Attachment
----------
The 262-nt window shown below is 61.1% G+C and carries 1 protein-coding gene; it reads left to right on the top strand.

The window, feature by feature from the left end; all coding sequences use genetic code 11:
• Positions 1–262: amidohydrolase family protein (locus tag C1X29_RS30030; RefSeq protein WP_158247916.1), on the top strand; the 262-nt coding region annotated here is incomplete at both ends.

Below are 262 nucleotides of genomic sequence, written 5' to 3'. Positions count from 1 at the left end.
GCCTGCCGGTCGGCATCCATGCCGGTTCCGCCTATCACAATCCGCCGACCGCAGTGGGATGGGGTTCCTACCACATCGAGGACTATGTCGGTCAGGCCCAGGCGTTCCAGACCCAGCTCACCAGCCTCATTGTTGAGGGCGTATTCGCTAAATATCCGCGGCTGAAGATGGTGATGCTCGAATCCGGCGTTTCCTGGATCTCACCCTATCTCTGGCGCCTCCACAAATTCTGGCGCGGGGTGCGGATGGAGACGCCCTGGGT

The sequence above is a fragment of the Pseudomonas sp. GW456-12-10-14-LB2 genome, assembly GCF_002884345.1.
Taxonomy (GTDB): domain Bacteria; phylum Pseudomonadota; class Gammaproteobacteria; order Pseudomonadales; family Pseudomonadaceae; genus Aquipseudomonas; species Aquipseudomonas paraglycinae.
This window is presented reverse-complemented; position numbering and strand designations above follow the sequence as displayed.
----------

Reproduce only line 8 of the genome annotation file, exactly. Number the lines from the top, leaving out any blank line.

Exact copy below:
This window is presented reverse-complemented; position numbering and strand designations above follow the sequence as displayed.